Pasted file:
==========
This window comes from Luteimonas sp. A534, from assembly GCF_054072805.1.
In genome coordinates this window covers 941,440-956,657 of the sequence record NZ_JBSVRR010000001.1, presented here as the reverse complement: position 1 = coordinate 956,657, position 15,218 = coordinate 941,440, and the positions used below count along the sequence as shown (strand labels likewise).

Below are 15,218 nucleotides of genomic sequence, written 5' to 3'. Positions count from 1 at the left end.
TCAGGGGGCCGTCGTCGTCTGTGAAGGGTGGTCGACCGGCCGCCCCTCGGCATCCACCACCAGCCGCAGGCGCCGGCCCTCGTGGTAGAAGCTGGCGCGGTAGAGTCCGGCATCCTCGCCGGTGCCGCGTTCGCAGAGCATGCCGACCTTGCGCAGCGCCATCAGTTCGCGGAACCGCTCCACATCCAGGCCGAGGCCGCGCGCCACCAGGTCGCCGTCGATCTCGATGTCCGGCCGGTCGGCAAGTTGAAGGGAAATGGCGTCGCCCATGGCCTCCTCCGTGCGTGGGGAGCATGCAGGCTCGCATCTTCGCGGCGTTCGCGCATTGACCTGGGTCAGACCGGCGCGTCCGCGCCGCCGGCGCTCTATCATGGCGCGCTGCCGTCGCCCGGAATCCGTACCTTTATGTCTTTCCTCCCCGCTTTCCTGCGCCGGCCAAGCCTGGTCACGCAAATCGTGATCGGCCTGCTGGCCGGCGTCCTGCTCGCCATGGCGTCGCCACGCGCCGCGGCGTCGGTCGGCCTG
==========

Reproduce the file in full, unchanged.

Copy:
This window comes from Luteimonas sp. A534, from assembly GCF_054072805.1.
In genome coordinates this window covers 941,440-956,657 of the sequence record NZ_JBSVRR010000001.1, presented here as the reverse complement: position 1 = coordinate 956,657, position 15,218 = coordinate 941,440, and the positions used below count along the sequence as shown (strand labels likewise).

Below are 15,218 nucleotides of genomic sequence, written 5' to 3'. Positions count from 1 at the left end.
TCAGGGGGCCGTCGTCGTCTGTGAAGGGTGGTCGACCGGCCGCCCCTCGGCATCCACCACCAGCCGCAGGCGCCGGCCCTCGTGGTAGAAGCTGGCGCGGTAGAGTCCGGCATCCTCGCCGGTGCCGCGTTCGCAGAGCATGCCGACCTTGCGCAGCGCCATCAGTTCGCGGAACCGCTCCACATCCAGGCCGAGGCCGCGCGCCACCAGGTCGCCGTCGATCTCGATGTCCGGCCGGTCGGCAAGTTGAAGGGAAATGGCGTCGCCCATGGCCTCCTCCGTGCGTGGGGAGCATGCAGGCTCGCATCTTCGCGGCGTTCGCGCATTGACCTGGGTCAGACCGGCGCGTCCGCGCCGCCGGCGCTCTATCATGGCGCGCTGCCGTCGCCCGGAATCCGTACCTTTATGTCTTTCCTCCCCGCTTTCCTGCGCCGGCCAAGCCTGGTCACGCAAATCGTGATCGGCCTGCTGGCCGGCGTCCTGCTCGCCATGGCGTCGCCACGCGCCGCGGCGTCGGTCGGCCTG